Downtown Density 1925-2020

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DDP Centennial: 100 years of Population Data

The Downtown Detroit Partnership (DDP) is marking its 100-year anniversary this year. In 1922, the first version of the DDP was created as the Business Property Association and since then, DDP has gone through mergers, name changes and more. Over the last century, Detroit has seen one of the nation’s most radical swings in population change, which includes periods of both high growth and high decline. The story of Detroit’s growth and decline is well-known. By that time, Detroit was already in the middle of The Great Migration, prompted in large part by Henry Ford offering $5 a day for working in his factories. In 1910 Detroit had fewer than 500,000 people. By the 1925 census, Detroit had more than doubled to 1.24 million people.

Between 1925 and 1950, the city’s population had ballooned another 50% to 1.85 million. These were the boom times for Detroit. During World War II, Detroit’s manufacturing capacity grew to support the war effort. To support this effort, Detroit’s manufacturers attracted another wave of southerners and immigrants to good-paying factory jobs.

The 1950 census, however, marked the apex of population for the City, as people (especially whites and the more affluent) began to leave the City for the rapidly developing suburbs. Shedding hundreds of thousands of people a decade, by 2020, the City stood at about 640,000 people, near what it was in 1910.

But what about Downtown?

While the decline of Detroit is a well-known story, the Story of Downtown isn’t as well-known. Both DDP and Downtown have seen major changes in the past 100 years. DDP was first established to protest the 1922 increased assessed valuations and to encourage the building of a subway leading many miles out for future expansion. Downtown Detroit has also seen major changes, both physical and demographic. For instance, the population and population density of Downtown used to be much higher. Starting in 1950, a pattern of depopulation from the Downtown core clearly emerges.

This trend is clearly visible in the animated time-series map below.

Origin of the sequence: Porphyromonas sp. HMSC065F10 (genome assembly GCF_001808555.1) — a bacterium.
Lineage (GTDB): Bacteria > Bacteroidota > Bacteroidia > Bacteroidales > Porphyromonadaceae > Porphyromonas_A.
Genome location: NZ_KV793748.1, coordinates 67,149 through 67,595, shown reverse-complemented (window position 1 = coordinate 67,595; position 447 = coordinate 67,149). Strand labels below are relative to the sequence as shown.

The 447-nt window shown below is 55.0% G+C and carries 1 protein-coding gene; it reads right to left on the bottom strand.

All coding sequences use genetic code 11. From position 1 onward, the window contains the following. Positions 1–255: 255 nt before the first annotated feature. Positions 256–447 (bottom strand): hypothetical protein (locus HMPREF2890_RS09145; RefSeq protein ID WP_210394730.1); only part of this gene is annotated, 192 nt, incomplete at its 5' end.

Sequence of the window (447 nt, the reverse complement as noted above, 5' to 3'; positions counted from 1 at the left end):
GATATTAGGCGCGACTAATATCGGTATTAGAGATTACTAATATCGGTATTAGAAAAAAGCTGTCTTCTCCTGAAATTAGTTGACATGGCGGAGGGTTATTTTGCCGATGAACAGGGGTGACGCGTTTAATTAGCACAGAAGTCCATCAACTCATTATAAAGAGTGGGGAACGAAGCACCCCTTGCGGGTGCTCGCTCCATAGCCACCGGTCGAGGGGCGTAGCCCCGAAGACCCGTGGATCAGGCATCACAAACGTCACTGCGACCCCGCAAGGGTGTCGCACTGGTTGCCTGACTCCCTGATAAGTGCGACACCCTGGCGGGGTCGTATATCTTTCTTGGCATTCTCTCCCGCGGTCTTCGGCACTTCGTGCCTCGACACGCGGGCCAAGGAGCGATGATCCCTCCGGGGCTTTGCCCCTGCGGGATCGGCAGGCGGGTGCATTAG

In 1950, the highest density tracts are clustered in and around Downtown and into Midtown. Then, as the decades pass, the density (represented by the darker greens) starts to spread to tracts further from Downtown as the City overall grows. Eventually, the densest areas in the city move further from the core. Near-Downtown neighborhoods like Brush Park, Woodbridge and the Cass Corridor, remained relatively dense into the 80’s before declining. Finally, the higher density categories go away all together as no tracts in the City remain at the density that they were in up until the 60s, and very few tracts contain even 10,000 people per sq mile.

Taking an in-depth look at Downtown population in particular, what stands out most is the population decline between 1950 and 1960. During this time, the Urban Renewal projects of the Chrysler Fwy and Lafayette Park were being constructed and they displaced over 100,000 people overall, mostly Southern Black migrants. Downtown they replaced the heavily populated “Black Bottom” and “Paradise Valley” neighborhoods.

Because of this, population of Downtown was more than halved, from 20,005 to 7,681. This is especially remarkable since the city overall had not declined that much yet.  To this day, these projects had a larger impact on Downtown than any other in the last century.

More recently, Downtown has been able to grow its population 16% in the past decade, despite the City overall losing population. A number of major residential building renovations and new construction projects have materialized in response to the demand for living in Downtown, vibrant areas. During the day, downtown is bustling with workers as the region’s employment hub, and at night Downtown is active with visitors coming for food and entertainment. Additional large residential projects, such as the Hudson’s site, the Joe Louis Arena site and the Book building (already under construction) and future developments such as the Monroe Block project will continue to increase the number of units Downtown.  With these projects, plentiful job opportunities nearby, and a demand for entertainment, Downtown is on track to continue to grow through the next decade.

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